Late on Thursday night, Pennsylvania’ House of Representatives approved a law to end the state’s Prohibition-era monopoly on alcohol sales.
The law passed on party lines, with most Republicans voting for it, while Democrats were united in their opposition.
Democratic leaders in the state senate have asked for 30 to 60 days of additional hearings and have said revisions are expected before, or if, the law comes up for a vote on the Senate floor.
The complicated resolution will privatize sales to consumers, taking away much of the power from the state’s Liquor Control Board, one of the biggest buyers of booze in the world.
In its current form, the law would require the Liquor Control Board to sell most of its proprietary state stores to private interests, with people who have dedicated beer distributorships getting the first chance to buy licenses. Grocery stores would be able to sell wine, though probably not beer, and big-box stores and pharmacies would sell wine, with limited beer sales.
Currently, Pennsylvania consumers need to travel to specially designated state-controlled stores to buy wine and spirits, with limited amounts of beer sold at bars, restaurants, and a handful of grocery stores. Cases of beer can only be sold by select beer distributors.
The law’s future in the Pennsylvania Senate is far from certain, as a united coalition of unions, social conservatives, drunk-driving opponents, and Democratic lawmakers oppose it for various reasons.
On Thursday, interests representing the beer industry seemed split on the bill.
Historically, that coalition has been very successful in articulating its points and rallying opposition across political and social lines.
The supporters of the liquor privatization law include Pennsylvania Governor Tom Corbett and many Republicans, tea party members, and fiscal conservatives. The state’s voters also have approved, in various polls, moves to allow liquor sales at retail and convenience stores, like many other states, and more products in more stores.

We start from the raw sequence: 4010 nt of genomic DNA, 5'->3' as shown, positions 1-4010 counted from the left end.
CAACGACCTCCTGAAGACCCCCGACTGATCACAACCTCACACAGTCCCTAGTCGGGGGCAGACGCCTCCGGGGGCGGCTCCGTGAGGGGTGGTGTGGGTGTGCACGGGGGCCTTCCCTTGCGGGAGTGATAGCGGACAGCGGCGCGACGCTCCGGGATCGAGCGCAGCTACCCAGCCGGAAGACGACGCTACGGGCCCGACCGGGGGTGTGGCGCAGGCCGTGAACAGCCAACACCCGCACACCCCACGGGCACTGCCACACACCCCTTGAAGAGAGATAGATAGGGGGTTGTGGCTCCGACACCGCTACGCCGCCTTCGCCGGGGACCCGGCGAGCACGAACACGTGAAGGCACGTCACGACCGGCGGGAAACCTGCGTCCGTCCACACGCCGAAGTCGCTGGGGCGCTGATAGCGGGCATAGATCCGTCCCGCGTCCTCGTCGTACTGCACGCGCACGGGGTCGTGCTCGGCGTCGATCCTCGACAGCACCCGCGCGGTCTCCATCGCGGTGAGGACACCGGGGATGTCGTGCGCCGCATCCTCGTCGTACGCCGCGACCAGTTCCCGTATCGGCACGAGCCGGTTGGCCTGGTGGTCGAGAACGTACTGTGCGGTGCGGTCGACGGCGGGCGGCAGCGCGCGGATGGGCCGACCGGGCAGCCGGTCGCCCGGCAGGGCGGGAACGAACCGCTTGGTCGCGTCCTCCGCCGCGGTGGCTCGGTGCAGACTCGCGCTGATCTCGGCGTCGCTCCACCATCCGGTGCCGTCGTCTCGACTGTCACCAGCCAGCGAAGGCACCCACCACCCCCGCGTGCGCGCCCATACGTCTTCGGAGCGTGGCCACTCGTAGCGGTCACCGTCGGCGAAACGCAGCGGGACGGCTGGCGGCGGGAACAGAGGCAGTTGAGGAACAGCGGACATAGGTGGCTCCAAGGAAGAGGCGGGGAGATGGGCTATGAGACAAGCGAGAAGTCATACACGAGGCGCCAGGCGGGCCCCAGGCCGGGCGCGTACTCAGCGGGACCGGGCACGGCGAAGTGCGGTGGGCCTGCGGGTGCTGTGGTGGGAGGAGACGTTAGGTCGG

But Corbett’s powerful predecessors lost the booze battle in previous years to a fight that has its roots in the second term of former Governor Gifford Pinchot in 1933.
Related Story: A look at Pinchot’s liquor control system in 1933
Corbett and privatization supporters hope to realize $800 million from the sales of liquor and beer sales licenses. The money would go into the state’s education budget.
Privatization opponents will also point to the struggles of another state, Washington, which recently ended its Prohibition-era battle over liquor.
In November 2011, Washington voters decided in a referendum to end its Pennsylvania-style liquor system. Prices were higher for hard liquor after privatization, reports a local newspaper as of January 2013, because of taxes that were tacked onto the law.
Taxes aren’t currently part of Pennsylvania’s proposed law, except that the state will continue to levy an 18 percent Johnstown Flood Tax on liquor products, which dates back to 1936.
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Editor’s Note: If you are in the Philadelphia area in the next few weeks, check out the National Constitution Center’s acclaimed feature exhibition, American Spirits: The Rise And Fall Of Prohibition, on view through April 28. For more info, go to prohibition.constitutioncenter.org.